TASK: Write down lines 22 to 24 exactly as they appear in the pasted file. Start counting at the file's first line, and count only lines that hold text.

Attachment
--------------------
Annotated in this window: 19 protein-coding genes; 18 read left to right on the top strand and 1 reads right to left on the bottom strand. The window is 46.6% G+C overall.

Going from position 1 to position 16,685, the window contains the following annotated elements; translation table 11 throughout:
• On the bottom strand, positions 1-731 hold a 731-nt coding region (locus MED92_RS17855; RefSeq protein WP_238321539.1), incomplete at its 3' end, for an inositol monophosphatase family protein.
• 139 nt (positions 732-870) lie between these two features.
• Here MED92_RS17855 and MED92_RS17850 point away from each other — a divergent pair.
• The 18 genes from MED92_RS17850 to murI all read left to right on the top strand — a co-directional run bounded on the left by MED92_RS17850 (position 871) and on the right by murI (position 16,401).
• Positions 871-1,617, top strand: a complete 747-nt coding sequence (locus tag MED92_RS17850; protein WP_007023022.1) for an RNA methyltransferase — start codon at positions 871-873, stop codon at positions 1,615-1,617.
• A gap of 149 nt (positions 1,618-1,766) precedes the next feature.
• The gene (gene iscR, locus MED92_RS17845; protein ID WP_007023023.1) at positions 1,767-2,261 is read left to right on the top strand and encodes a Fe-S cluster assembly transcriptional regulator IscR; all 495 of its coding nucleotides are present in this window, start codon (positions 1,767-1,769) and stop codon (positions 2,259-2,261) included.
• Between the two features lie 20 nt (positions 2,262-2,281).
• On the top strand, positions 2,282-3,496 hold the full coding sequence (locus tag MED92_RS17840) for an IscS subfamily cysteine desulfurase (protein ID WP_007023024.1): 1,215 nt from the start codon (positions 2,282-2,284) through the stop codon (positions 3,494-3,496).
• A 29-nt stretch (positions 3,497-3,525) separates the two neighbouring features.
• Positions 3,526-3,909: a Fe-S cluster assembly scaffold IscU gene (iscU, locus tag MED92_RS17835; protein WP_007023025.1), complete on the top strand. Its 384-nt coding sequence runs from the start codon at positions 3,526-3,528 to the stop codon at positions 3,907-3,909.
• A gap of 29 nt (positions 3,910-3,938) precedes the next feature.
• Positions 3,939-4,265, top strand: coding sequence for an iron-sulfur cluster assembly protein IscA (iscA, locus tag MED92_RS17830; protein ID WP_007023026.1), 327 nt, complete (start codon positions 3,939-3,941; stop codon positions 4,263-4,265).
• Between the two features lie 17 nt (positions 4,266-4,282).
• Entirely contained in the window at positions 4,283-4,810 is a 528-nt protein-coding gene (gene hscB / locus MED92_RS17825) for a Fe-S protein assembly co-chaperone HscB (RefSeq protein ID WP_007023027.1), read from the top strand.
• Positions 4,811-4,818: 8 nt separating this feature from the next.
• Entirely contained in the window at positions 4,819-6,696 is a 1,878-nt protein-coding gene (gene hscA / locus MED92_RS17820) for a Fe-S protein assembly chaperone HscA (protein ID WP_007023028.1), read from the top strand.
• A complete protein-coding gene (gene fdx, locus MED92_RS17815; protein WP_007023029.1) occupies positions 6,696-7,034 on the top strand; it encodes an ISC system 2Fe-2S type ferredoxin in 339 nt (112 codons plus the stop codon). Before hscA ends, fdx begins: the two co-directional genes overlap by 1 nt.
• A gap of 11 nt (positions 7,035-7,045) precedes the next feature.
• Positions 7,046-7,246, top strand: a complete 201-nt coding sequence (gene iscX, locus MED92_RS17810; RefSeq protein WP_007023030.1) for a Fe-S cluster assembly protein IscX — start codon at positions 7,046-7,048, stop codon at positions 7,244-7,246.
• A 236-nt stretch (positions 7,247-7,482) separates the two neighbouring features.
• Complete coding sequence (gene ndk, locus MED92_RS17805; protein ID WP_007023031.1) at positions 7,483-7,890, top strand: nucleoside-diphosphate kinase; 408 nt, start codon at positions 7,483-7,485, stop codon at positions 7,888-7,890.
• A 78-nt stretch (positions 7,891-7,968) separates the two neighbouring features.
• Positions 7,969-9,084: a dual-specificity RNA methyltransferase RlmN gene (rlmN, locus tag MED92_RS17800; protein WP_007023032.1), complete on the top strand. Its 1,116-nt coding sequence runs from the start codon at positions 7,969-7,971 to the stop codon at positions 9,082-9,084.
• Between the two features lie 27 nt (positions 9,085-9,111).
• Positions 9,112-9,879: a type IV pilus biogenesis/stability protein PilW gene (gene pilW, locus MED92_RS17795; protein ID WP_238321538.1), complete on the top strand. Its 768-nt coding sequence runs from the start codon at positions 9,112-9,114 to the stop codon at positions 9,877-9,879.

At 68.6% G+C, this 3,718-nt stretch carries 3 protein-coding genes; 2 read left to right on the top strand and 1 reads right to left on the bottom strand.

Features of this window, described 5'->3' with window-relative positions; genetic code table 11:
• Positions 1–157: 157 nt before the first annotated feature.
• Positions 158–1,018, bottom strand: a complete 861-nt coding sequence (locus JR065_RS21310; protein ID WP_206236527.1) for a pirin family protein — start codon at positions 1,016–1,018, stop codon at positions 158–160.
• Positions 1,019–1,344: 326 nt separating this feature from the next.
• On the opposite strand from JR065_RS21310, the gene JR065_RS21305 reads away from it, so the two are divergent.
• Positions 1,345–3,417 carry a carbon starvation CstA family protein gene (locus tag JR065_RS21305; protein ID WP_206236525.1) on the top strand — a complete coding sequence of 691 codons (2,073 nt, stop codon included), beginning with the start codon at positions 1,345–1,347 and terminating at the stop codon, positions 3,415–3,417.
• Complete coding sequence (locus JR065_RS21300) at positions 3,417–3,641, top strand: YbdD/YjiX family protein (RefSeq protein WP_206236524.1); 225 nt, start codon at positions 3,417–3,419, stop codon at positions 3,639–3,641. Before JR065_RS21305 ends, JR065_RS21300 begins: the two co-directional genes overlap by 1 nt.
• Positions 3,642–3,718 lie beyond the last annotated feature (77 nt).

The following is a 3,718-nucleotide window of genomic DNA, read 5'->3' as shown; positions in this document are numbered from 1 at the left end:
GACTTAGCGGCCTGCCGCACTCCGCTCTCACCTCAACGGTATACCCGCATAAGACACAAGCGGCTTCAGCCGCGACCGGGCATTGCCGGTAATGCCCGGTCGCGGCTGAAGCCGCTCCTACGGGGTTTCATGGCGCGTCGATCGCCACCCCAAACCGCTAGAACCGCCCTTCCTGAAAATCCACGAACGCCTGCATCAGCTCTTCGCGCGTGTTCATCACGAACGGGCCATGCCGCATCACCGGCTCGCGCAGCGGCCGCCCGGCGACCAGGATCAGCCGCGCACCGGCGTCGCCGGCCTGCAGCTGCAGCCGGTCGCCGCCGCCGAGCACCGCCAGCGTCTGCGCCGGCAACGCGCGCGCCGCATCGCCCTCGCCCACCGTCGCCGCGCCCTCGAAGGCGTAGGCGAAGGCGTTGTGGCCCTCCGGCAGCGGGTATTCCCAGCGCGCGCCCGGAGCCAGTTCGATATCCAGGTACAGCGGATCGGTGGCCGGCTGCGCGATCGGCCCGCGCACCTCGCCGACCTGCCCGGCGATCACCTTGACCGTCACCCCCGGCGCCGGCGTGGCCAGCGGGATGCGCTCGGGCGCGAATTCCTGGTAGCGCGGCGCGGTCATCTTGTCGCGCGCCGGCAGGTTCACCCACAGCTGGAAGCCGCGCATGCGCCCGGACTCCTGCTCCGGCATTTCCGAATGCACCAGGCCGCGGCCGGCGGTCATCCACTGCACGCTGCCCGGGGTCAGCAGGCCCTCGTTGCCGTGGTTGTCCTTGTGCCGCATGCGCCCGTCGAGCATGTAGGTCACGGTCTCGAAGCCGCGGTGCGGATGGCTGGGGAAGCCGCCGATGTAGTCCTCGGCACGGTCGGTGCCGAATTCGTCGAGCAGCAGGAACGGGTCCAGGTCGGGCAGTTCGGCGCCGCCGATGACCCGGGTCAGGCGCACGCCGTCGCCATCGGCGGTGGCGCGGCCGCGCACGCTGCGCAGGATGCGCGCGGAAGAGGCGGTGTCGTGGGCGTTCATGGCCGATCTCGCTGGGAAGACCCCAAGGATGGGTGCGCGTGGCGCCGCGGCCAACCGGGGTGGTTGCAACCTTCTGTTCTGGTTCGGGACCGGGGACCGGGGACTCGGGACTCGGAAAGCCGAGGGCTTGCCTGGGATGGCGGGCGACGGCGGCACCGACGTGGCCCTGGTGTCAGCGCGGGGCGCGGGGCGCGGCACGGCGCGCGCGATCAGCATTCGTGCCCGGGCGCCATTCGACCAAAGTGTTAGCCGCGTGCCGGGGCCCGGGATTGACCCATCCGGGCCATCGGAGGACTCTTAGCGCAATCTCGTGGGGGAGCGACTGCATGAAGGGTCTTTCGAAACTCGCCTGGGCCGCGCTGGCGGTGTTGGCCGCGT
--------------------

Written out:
• Positions 7,046-7,246, top strand: a complete 201-nt coding sequence (gene iscX, locus MED92_RS17810; RefSeq protein WP_007023030.1) for a Fe-S cluster assembly protein IscX — start codon at positions 7,046-7,048, stop codon at positions 7,244-7,246.
• A 236-nt stretch (positions 7,247-7,482) separates the two neighbouring features.
• Complete coding sequence (gene ndk, locus MED92_RS17805; protein ID WP_007023031.1) at positions 7,483-7,890, top strand: nucleoside-diphosphate kinase; 408 nt, start codon at positions 7,483-7,485, stop codon at positions 7,888-7,890.